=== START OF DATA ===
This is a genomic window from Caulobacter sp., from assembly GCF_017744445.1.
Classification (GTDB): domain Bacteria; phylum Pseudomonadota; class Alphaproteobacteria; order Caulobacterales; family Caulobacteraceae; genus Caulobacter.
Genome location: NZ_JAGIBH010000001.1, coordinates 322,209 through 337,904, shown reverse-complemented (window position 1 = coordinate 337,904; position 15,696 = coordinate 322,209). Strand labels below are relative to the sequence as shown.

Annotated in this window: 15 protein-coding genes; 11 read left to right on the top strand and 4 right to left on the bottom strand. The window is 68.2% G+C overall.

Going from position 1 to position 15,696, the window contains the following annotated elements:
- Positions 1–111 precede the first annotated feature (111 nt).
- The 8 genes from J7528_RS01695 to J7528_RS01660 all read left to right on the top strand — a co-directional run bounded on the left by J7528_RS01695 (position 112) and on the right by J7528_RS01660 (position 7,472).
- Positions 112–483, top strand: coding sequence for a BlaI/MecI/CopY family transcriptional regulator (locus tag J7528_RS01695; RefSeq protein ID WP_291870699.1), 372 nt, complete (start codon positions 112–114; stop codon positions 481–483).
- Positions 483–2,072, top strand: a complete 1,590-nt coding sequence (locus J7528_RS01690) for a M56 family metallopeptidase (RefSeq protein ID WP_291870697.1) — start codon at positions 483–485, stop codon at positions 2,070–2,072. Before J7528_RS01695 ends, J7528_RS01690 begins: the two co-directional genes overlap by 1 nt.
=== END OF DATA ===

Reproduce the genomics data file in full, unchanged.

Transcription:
This is a genomic window from Caulobacter sp., from assembly GCF_017744445.1.
Classification (GTDB): domain Bacteria; phylum Pseudomonadota; class Alphaproteobacteria; order Caulobacterales; family Caulobacteraceae; genus Caulobacter.
Genome location: NZ_JAGIBH010000001.1, coordinates 322,209 through 337,904, shown reverse-complemented (window position 1 = coordinate 337,904; position 15,696 = coordinate 322,209). Strand labels below are relative to the sequence as shown.

Annotated in this window: 15 protein-coding genes; 11 read left to right on the top strand and 4 right to left on the bottom strand. The window is 68.2% G+C overall.

Going from position 1 to position 15,696, the window contains the following annotated elements:
- Positions 1–111 precede the first annotated feature (111 nt).
- The 8 genes from J7528_RS01695 to J7528_RS01660 all read left to right on the top strand — a co-directional run bounded on the left by J7528_RS01695 (position 112) and on the right by J7528_RS01660 (position 7,472).
- Positions 112–483, top strand: coding sequence for a BlaI/MecI/CopY family transcriptional regulator (locus tag J7528_RS01695; RefSeq protein ID WP_291870699.1), 372 nt, complete (start codon positions 112–114; stop codon positions 481–483).
- Positions 483–2,072, top strand: a complete 1,590-nt coding sequence (locus J7528_RS01690) for a M56 family metallopeptidase (RefSeq protein ID WP_291870697.1) — start codon at positions 483–485, stop codon at positions 2,070–2,072. Before J7528_RS01695 ends, J7528_RS01690 begins: the two co-directional genes overlap by 1 nt.